Golden Age of TV
During a rather ho-hum Emmy Awards Show (unlike many others, I was not fawning over Neil Patrick Harris) winning Mad Men writer-producer Mathew Wiener referenced the “golden age” of Television and expressed how lucky he is to be making his show. I would broaden his scope here a bit – we are all lucky that he and others like him are making the shows they do.
In case you missed it, the last ten years have been a Renaissance in high-quality video entertainment. The rising costs of film production and the addition of new TV channels interested in producing original work to drive their brand have raised the bar on quality while breaking the stranglehold the networks held on content for decades. This infusion of quality came at time when the competition for audience attention was elevated by the internet, video games, and other hitherto unavailable entertainment choices.
The result is that some terrific programs have been produced, and seen by few. Take Mad Men for example – the average viewership last year was less than 1 million per episode. Hardly enough audience to sustain it financially. What AMC (the network that produces Mad Men) knows is that viewership extends beyond the broadcast date (thanks to DVD and on-demand services) and these sales offer a chance to recoup the production investment (given enough time).
There now exists a significant inventory of high-quality entertainment that many have not seen. So if watching a little TV is your thing – and it should be thanks to affordable high-def home entertainment systems – there is no need to be a slave to your DVR or “seeing what’s on” ever again. You can carefully select shows that interest you and ensure every hour spent in front of the tube is a great one.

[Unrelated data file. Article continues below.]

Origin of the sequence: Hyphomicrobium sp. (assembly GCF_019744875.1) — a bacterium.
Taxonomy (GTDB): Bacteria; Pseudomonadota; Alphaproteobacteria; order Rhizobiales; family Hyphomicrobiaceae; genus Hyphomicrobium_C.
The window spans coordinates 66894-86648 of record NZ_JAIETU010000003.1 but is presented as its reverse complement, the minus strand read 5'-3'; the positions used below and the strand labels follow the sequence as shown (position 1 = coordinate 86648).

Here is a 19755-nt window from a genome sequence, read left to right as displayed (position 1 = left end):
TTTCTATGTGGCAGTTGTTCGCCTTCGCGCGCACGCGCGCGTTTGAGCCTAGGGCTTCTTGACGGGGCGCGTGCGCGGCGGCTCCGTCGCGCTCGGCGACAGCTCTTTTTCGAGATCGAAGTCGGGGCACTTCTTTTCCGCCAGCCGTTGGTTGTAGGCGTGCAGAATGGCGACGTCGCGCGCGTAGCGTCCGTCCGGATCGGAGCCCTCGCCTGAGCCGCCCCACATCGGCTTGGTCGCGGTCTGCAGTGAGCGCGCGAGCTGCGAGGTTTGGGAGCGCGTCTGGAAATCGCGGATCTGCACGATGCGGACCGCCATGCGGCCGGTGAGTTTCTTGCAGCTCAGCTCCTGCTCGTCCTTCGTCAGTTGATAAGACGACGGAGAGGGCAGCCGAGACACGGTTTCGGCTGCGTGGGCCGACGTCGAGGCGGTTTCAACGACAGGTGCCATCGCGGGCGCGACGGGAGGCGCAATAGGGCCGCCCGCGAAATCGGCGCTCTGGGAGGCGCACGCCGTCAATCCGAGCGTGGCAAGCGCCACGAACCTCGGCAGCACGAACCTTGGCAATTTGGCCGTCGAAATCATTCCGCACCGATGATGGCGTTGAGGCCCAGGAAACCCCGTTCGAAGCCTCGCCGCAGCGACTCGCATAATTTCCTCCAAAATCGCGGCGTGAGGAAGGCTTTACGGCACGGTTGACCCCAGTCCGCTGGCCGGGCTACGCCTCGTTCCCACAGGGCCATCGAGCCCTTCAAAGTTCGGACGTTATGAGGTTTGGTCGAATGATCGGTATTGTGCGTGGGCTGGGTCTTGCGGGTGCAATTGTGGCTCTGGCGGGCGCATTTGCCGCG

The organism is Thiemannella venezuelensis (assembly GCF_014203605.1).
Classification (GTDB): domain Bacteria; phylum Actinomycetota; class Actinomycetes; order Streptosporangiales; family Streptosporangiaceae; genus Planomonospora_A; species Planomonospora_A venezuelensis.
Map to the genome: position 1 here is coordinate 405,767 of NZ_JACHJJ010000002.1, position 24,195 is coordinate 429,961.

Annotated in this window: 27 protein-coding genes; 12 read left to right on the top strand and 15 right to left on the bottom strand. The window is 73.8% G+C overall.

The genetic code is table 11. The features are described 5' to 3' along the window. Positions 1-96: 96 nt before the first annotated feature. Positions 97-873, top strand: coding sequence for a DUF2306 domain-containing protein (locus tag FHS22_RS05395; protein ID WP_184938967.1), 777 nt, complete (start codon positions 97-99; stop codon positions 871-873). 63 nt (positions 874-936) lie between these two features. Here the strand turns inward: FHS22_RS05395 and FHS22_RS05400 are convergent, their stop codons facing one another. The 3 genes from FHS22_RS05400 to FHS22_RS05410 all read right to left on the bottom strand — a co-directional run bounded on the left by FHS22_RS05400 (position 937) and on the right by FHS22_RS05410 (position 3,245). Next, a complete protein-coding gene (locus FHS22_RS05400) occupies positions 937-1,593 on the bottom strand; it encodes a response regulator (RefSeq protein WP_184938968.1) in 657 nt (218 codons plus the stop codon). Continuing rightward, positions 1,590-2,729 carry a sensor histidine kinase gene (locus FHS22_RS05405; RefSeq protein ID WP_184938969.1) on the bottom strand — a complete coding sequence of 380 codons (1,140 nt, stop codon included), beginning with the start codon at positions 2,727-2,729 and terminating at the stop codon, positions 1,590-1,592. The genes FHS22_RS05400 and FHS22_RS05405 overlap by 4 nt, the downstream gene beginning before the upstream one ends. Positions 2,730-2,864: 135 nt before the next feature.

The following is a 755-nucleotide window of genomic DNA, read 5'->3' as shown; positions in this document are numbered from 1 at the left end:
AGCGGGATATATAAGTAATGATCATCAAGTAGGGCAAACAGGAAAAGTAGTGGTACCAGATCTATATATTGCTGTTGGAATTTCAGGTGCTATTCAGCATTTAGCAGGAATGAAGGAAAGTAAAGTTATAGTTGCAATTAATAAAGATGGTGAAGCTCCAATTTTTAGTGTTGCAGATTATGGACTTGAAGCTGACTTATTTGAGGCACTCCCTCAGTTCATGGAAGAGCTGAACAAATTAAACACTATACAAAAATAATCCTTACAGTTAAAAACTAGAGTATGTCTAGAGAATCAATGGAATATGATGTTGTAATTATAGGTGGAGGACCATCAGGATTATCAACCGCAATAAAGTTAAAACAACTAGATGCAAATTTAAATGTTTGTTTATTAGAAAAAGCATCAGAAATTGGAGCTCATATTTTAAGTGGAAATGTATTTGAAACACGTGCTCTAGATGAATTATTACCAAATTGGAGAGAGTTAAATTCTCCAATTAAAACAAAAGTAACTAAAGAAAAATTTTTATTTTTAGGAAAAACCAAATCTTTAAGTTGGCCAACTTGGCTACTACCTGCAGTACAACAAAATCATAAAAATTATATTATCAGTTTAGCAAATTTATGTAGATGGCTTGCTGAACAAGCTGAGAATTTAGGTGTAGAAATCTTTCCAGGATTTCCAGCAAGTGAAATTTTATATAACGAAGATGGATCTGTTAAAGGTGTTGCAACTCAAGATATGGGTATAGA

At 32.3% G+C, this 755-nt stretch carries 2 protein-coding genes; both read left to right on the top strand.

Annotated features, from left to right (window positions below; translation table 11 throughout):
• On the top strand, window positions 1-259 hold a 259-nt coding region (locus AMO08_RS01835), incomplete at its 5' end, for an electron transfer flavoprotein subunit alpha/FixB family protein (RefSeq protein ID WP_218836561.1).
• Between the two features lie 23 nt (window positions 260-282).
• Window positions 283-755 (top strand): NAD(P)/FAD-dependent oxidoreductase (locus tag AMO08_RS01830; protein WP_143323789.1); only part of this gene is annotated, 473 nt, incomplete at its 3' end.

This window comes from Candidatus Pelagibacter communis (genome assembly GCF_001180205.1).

Best of all, I have found watching serialized shows that have running plot-lines that extend through the season (think 24, Lost, and Mad Men among others) viewing back to back on DVD is a superior experience to watching them during their original broadcasts. This practice has become commonly referred to as binging. It is easier to keep track of details of plot and nuance of character allowing one to become more emotionally engaged in the material. If you haven’t tried this, you should. You too will be hooked.
In the coming weeks I will provide reviews of some of the absolute best shows television has ever produced as well as some shows with a specific appeal or charm – all available on DVD for you serialized viewing.